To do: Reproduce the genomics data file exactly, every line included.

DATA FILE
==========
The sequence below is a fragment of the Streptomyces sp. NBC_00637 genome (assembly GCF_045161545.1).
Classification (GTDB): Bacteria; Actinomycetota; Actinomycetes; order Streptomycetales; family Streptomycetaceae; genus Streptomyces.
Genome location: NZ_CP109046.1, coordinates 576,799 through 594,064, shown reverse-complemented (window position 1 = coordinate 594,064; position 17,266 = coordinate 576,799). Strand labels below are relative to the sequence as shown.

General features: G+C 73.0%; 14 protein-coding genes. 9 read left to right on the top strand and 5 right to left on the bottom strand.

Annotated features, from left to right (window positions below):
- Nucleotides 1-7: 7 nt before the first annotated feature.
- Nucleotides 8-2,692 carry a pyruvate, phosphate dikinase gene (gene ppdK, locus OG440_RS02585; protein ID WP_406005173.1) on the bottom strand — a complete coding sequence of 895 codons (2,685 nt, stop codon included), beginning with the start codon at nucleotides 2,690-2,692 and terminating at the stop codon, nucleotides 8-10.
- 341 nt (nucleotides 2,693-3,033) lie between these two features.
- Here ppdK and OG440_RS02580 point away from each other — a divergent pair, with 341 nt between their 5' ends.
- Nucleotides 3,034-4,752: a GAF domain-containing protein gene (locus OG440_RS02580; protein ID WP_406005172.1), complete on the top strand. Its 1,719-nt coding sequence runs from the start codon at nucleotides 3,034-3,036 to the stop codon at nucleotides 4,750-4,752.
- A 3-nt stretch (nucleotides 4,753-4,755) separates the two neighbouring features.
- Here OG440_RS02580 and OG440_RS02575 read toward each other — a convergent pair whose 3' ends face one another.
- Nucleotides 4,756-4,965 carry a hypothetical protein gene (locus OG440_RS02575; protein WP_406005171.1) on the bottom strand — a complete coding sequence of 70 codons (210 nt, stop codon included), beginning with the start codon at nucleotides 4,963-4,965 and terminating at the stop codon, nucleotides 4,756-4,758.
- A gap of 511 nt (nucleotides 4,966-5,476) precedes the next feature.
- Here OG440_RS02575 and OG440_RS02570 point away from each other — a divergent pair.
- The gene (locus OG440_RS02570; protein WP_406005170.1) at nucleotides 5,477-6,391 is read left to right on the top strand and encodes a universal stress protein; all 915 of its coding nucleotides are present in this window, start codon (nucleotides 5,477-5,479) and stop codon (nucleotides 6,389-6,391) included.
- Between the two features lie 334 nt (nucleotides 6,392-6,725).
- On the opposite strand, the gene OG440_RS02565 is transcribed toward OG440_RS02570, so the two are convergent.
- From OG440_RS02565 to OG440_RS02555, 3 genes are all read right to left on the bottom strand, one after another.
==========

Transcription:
The sequence below is a fragment of the Streptomyces sp. NBC_00637 genome (assembly GCF_045161545.1).
Classification (GTDB): Bacteria; Actinomycetota; Actinomycetes; order Streptomycetales; family Streptomycetaceae; genus Streptomyces.
Genome location: NZ_CP109046.1, coordinates 576,799 through 594,064, shown reverse-complemented (window position 1 = coordinate 594,064; position 17,266 = coordinate 576,799). Strand labels below are relative to the sequence as shown.

General features: G+C 73.0%; 14 protein-coding genes. 9 read left to right on the top strand and 5 right to left on the bottom strand.

Annotated features, from left to right (window positions below):
- Nucleotides 1-7: 7 nt before the first annotated feature.
- Nucleotides 8-2,692 carry a pyruvate, phosphate dikinase gene (gene ppdK, locus OG440_RS02585; protein ID WP_406005173.1) on the bottom strand — a complete coding sequence of 895 codons (2,685 nt, stop codon included), beginning with the start codon at nucleotides 2,690-2,692 and terminating at the stop codon, nucleotides 8-10.
- 341 nt (nucleotides 2,693-3,033) lie between these two features.
- Here ppdK and OG440_RS02580 point away from each other — a divergent pair, with 341 nt between their 5' ends.
- Nucleotides 3,034-4,752: a GAF domain-containing protein gene (locus OG440_RS02580; protein ID WP_406005172.1), complete on the top strand. Its 1,719-nt coding sequence runs from the start codon at nucleotides 3,034-3,036 to the stop codon at nucleotides 4,750-4,752.
- A 3-nt stretch (nucleotides 4,753-4,755) separates the two neighbouring features.
- Here OG440_RS02580 and OG440_RS02575 read toward each other — a convergent pair whose 3' ends face one another.
- Nucleotides 4,756-4,965 carry a hypothetical protein gene (locus OG440_RS02575; protein WP_406005171.1) on the bottom strand — a complete coding sequence of 70 codons (210 nt, stop codon included), beginning with the start codon at nucleotides 4,963-4,965 and terminating at the stop codon, nucleotides 4,756-4,758.
- A gap of 511 nt (nucleotides 4,966-5,476) precedes the next feature.
- Here OG440_RS02575 and OG440_RS02570 point away from each other — a divergent pair.
- The gene (locus OG440_RS02570; protein WP_406005170.1) at nucleotides 5,477-6,391 is read left to right on the top strand and encodes a universal stress protein; all 915 of its coding nucleotides are present in this window, start codon (nucleotides 5,477-5,479) and stop codon (nucleotides 6,389-6,391) included.
- Between the two features lie 334 nt (nucleotides 6,392-6,725).
- On the opposite strand, the gene OG440_RS02565 is transcribed toward OG440_RS02570, so the two are convergent.
- From OG440_RS02565 to OG440_RS02555, 3 genes are all read right to left on the bottom strand, one after another.